Soon it won’t be possible to talk to the driver during the journey any more. Because the Olli minibus, which German railway company Deutsche Bahn will be road-testing in 2017, drives itself with the help of Watson.
Together with the German Federal Minister of Transport and Digital Infrastructure Alexander Dobrindt, CEO of Deutsche Bahn Rüdiger Grube has unveiled the Olli minibus, a self-driving minibus for up to twelve passengers. The vehicle is to be piloted as of next year, either in Berlin – where the relevant approval is, however, still pending – or in Bad Birnbach in Bavaria, on a stretch of line between the train station and spa hotel.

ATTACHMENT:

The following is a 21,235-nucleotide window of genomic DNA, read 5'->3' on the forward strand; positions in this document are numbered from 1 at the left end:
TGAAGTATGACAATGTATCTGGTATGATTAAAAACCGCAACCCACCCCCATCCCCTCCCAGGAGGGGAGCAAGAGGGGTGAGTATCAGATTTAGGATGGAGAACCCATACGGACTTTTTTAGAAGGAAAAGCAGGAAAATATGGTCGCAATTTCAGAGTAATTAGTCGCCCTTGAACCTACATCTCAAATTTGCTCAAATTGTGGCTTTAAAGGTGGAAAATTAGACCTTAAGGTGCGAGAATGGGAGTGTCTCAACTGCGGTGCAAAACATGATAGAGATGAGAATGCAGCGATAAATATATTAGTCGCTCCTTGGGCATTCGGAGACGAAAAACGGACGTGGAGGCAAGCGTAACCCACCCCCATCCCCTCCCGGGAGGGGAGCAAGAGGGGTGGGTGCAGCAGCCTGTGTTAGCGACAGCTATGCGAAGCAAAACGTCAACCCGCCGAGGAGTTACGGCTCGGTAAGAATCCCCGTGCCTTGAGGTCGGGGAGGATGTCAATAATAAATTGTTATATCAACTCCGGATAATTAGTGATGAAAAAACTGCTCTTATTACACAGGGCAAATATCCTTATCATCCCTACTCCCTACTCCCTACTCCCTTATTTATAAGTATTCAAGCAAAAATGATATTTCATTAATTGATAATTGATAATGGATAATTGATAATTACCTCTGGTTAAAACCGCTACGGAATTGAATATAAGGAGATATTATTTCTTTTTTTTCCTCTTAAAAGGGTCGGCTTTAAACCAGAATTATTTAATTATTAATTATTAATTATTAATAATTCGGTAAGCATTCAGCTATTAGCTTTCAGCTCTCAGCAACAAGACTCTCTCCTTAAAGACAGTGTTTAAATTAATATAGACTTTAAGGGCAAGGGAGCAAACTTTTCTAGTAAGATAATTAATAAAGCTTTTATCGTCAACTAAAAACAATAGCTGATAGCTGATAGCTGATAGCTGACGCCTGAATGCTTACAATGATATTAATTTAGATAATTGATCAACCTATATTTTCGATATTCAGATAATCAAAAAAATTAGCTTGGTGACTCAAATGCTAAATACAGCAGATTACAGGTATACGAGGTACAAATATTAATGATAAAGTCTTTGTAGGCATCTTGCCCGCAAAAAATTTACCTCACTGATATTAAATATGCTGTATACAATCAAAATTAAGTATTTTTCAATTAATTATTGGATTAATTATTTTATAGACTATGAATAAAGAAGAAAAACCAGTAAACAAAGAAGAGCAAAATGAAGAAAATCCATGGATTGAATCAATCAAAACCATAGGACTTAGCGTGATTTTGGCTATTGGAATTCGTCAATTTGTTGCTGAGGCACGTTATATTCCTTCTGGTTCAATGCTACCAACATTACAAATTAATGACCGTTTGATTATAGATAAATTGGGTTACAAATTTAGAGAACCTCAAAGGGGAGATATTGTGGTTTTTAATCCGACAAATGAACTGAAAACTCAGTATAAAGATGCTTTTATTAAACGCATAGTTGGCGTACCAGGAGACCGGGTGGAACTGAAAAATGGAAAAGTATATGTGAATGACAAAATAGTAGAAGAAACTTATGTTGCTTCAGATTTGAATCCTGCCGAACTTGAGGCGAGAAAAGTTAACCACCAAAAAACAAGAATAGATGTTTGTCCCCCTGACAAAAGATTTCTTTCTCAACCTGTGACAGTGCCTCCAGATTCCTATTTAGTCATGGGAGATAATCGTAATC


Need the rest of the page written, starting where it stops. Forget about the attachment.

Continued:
The buses are manufactured by US start-up company Local Motors , reach a maximum speed of 40 km/hour, and are connected with the AI software IBM Watson via wireless technology, so that they can make necessary road traffic-related decisions throughout the journey. With its Olli buses, Deutsche Bahn plans to extend its existing mobility offer, which includes Flinkster and Call a Bike . In addition to Deutsche Bahn, municipal transport services are also increasingly expressing an interest in self-driving vehicles. Mass transportation system operator Hamburger Hochbahn , for instance, intends to test driverless buses on individual pilot routes by 2021.